Metheglin (Spiced or Herbal Mead), Let your palate evolve.

Metheglin (Spiced or Herbal Mead).... A friend told me she gave some metheglin mead to one of her friends yesterday and they told her it tasted like cough syrup. That's too bad I thought. This made me think of something else.Years ago I entered a sweet mead in competition that had meadow sweet flowers,elder flowers and chamomile in it..One of the judges complained it was slightly bitter. Okay so what's the problem I thought? I told the judges that this was an herbal mead and listed the herbs.Most herbs have bitter compounds so why is this an issue? Herbs were added to mead, wine and beer for thousands of years to cut the sweetness, provide flavor/aroma, to add medicinal qualities (metheglin means medicine) and as preservatives.We are often taught that bitter means bad. Look at all the bitter beers adds you see..Good thing craft beer and IPA drinkers don't fall for that nonsense.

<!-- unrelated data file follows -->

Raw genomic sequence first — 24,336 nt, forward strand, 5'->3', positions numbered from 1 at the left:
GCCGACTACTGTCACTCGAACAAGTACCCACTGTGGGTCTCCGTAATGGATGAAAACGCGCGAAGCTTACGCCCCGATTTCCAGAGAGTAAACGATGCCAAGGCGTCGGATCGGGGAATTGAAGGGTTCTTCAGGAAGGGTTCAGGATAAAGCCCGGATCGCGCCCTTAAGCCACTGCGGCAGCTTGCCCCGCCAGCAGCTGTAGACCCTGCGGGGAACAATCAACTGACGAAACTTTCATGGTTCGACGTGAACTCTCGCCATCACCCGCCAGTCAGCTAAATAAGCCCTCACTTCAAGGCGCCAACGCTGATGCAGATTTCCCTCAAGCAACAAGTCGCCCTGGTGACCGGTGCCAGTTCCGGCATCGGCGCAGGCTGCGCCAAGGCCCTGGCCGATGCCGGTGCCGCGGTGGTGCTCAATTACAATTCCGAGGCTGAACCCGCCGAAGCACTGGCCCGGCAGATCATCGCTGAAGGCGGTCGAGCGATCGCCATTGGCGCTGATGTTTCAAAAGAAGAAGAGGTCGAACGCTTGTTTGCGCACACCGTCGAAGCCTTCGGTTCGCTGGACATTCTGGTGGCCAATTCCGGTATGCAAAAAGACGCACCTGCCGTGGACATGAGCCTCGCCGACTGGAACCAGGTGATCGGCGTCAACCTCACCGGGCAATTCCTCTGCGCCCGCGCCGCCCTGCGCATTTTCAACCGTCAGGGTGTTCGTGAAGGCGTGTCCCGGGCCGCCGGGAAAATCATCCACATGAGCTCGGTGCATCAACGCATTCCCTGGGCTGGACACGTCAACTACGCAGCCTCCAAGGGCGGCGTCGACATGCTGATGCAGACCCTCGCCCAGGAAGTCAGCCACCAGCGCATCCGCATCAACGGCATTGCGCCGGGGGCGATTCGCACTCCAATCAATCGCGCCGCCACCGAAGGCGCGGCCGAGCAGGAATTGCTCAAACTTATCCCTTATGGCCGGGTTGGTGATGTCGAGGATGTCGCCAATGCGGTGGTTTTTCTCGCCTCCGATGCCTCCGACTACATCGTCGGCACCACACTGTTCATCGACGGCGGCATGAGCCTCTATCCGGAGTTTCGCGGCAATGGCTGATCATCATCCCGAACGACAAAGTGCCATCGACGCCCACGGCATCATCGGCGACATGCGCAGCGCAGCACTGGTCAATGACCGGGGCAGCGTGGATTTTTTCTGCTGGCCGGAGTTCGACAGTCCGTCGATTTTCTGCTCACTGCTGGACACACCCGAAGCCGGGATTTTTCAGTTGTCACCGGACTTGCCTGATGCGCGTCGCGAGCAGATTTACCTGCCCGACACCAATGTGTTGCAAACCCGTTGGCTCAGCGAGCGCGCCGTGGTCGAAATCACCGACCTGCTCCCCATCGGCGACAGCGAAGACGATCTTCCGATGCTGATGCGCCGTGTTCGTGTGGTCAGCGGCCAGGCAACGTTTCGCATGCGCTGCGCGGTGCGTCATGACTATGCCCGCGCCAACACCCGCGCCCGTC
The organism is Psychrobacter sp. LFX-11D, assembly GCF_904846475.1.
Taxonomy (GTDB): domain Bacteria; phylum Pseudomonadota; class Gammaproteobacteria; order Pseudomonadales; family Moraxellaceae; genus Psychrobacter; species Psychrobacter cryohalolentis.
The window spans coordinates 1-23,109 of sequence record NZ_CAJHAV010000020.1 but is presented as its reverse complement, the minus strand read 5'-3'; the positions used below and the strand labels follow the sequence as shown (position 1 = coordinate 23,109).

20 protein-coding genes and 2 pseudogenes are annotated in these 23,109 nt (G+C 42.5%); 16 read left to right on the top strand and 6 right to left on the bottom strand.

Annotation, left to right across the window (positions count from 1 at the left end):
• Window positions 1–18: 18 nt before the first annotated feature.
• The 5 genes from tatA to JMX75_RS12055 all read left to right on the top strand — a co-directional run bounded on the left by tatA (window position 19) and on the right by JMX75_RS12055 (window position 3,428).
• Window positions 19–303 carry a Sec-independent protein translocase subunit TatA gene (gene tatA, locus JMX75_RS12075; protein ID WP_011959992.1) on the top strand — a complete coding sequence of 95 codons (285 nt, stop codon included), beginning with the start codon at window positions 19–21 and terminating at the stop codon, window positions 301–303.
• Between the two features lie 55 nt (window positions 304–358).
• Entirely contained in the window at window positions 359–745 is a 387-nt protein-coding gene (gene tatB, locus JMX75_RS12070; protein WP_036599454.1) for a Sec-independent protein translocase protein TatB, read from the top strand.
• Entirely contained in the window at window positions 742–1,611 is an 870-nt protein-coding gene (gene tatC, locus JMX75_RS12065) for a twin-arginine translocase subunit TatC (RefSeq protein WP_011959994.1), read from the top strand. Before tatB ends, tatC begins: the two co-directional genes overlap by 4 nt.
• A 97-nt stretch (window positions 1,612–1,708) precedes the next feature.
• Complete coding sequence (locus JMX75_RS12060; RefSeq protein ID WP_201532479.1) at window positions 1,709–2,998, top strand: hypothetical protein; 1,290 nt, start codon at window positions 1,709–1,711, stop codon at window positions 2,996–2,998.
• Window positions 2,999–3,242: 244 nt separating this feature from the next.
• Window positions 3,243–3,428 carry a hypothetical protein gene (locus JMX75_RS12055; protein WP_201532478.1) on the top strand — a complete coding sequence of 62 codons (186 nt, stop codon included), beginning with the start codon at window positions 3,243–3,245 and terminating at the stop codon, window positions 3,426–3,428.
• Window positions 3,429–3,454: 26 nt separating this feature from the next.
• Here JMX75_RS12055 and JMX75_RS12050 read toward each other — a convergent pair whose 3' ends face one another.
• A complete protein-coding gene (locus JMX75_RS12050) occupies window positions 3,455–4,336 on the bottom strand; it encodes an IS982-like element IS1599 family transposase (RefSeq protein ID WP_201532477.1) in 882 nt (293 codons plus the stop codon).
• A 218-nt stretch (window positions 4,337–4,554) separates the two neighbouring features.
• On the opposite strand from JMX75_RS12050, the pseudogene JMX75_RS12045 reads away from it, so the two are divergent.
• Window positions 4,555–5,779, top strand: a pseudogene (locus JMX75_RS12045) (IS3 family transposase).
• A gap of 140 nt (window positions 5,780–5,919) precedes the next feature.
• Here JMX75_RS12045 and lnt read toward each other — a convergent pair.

I enjoy herbal wines like Vermouth, Bermet, Retsina and German herbal liquors served as an aperitif. I appreciate the culture, tradition and history behind those type of wines. I love the how the sweetness is cut by the bitter resinous herbs. I've found that the most American palates are not used to traditional metheglin. I drank several from eastern Europe and they were mildly bitter in flavor from the herbs much like an aperitif wine,I enjoyed that quality about them. So what am I getting at here? Step outside the box, refine your palate, learn about the ingredients used and the traditions behind them, it will make the bitterness much sweeter. Anyone can throw some sweet herbs (cinnamon, vanilla and etc) into a sweet mead and get praises for it. We as humans love to taste things and we all have flavors we like whether it be bitter, sweet, savory or sour. Let your palate evolve, learn to love the bitter accompanied by the sweetness and complexity. There's a life lesson in that last sentence :) Mead thoughts for today!

Jon Talkington
Mead Maker at The Brimming Horn Meadery